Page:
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Sunday, February 3, 2019

Joyce, the Cavern and the Pool

I felt very disrespectful as I tried to tread Joyce off from the soles of my hiking boots onto the floor of the Cavern Club. Mind you this is no regular musical shrine. It's the almost original venue of the Beatles and other assorted beat combos from the ‘Pool. In fact it's the one over the road from the original, but it does go back to 1966 when, although the Beatles had long since left town, a local MP, Harold Wilson, was on hand to mark the opening of the new venue.

There had been quite a lot of Joyce spillage in the process of disbursing some of her ashes in as discrete a fashion as possible. We both then tried to cover up the evidence by plonking our backpacks on top of what stubbornly looked like a very bright, white, pile of powder. The whole point was to leave Joyce in a place she connected with. And in this shrine to the greatest pop band of all time, you could connect. I had been feeling a tad awkward about the total tourist excess of the venue, but, after some Theakston’s and a local singer offering ‘Norwegian Wood’ to some Scandinavian tourists, I had begun to feel better. As we prepared to climb the stairs out of the Cavern we trod heavily on the stone slabbed floor in the hope of leaving more of Joyce behind on this hallowed ground. Outside in Mathew Street, a middle aged bloke and his mother were about to go downstairs; he was telling security that ‘all this lot was her stuff’, and that he’d only come to Liverpool to remember ‘A Flock of Seagulls’. V and me laughed as this connected with our last trip to Liverpool with Joyce in 2015, although I’ve been a Beatles’ fan since I was a boy. We inspected the entrance to the renowned (upstairs at) ‘Eric’s’, a small venue where a good friend had seen John Martyn in 1979, and admired a new tribute to Submarine-era Fabs.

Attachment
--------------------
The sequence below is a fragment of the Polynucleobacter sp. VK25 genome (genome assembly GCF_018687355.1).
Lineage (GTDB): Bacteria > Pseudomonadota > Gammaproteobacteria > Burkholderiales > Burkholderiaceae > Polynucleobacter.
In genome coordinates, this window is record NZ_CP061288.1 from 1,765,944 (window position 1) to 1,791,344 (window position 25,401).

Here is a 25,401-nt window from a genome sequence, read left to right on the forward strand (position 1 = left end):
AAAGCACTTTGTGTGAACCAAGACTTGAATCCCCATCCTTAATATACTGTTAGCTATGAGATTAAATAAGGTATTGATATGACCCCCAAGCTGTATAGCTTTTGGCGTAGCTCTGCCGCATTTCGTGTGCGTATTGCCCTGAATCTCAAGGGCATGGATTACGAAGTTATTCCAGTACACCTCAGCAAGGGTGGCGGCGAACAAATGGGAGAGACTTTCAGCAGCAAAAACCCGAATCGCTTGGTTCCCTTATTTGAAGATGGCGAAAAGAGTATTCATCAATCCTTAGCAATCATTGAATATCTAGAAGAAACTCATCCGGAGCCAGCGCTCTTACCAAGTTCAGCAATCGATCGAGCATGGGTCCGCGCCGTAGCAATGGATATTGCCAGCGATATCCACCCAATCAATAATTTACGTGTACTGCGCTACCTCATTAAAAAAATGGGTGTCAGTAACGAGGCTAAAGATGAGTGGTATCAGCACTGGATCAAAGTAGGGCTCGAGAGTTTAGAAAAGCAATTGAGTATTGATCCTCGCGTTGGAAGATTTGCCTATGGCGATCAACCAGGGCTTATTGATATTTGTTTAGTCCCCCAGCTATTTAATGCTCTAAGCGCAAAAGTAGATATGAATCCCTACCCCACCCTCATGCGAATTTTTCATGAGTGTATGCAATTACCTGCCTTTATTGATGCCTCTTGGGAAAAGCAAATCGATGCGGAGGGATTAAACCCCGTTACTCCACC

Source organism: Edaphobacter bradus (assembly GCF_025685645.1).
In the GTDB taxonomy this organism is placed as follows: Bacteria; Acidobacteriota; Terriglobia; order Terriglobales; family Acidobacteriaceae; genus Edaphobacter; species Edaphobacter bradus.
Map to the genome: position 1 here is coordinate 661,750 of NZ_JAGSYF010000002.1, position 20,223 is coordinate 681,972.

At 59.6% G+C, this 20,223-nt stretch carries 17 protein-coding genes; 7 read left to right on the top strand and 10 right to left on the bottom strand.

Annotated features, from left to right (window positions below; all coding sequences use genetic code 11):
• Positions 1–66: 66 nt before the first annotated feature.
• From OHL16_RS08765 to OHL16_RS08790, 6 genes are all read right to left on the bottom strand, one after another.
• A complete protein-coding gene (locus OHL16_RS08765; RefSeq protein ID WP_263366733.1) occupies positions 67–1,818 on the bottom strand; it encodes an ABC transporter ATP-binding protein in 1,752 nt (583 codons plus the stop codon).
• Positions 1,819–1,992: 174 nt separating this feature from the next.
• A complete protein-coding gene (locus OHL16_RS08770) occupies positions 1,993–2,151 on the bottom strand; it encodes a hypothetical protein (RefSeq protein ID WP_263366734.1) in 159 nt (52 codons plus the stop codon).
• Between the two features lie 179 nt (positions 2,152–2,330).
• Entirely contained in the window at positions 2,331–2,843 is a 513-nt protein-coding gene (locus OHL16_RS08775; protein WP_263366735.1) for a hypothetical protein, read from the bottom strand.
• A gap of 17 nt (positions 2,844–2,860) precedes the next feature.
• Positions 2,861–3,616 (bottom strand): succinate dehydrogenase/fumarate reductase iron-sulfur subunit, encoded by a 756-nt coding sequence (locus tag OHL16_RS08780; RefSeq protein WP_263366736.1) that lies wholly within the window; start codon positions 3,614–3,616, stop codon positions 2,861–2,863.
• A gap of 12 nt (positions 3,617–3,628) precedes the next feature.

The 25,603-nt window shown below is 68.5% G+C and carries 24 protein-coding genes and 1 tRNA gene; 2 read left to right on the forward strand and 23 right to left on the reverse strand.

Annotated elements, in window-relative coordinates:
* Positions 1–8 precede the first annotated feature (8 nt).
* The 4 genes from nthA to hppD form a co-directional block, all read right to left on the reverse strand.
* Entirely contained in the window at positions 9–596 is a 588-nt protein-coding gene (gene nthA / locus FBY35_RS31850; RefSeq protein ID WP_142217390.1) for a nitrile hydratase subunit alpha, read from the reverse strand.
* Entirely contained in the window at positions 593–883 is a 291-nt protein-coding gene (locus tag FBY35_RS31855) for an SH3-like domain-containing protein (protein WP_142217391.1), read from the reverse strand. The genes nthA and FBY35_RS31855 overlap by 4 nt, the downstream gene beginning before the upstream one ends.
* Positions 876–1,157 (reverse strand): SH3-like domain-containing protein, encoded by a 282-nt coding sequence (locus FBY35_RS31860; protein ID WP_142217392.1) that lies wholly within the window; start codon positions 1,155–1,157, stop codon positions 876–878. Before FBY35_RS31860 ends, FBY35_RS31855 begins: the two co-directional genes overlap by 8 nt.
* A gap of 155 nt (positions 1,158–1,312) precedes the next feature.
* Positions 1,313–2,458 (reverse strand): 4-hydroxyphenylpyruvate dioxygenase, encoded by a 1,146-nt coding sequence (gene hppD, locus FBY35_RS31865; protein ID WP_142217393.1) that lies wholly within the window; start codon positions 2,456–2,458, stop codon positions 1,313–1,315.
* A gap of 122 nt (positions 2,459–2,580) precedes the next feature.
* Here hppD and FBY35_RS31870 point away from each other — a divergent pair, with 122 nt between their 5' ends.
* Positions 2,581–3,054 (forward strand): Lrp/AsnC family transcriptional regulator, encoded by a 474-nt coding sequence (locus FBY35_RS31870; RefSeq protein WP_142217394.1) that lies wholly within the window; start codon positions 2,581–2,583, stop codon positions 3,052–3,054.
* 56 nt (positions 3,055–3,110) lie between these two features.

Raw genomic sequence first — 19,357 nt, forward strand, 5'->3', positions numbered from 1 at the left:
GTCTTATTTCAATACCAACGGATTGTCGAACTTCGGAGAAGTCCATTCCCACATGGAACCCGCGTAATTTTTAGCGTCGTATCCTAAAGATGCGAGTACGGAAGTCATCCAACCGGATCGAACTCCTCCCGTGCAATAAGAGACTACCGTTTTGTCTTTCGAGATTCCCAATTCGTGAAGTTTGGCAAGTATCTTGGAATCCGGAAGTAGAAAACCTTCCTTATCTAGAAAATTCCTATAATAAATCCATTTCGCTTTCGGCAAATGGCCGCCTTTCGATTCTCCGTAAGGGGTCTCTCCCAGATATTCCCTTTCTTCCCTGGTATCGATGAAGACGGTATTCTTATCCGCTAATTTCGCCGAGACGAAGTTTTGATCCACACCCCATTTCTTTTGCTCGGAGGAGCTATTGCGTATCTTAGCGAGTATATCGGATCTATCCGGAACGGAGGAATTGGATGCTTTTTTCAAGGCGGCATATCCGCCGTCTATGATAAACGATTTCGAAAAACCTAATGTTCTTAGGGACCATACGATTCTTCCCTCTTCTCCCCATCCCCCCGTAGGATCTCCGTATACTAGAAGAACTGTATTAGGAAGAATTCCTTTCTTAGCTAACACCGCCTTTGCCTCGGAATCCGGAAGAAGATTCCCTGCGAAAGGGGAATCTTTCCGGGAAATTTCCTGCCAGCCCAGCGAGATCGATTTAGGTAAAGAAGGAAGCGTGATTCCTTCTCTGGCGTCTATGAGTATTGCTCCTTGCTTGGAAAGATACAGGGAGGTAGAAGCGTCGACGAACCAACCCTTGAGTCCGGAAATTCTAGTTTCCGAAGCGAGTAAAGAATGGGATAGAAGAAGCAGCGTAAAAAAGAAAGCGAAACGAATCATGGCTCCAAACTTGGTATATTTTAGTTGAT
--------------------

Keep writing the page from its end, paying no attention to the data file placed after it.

Downstairs at Eric's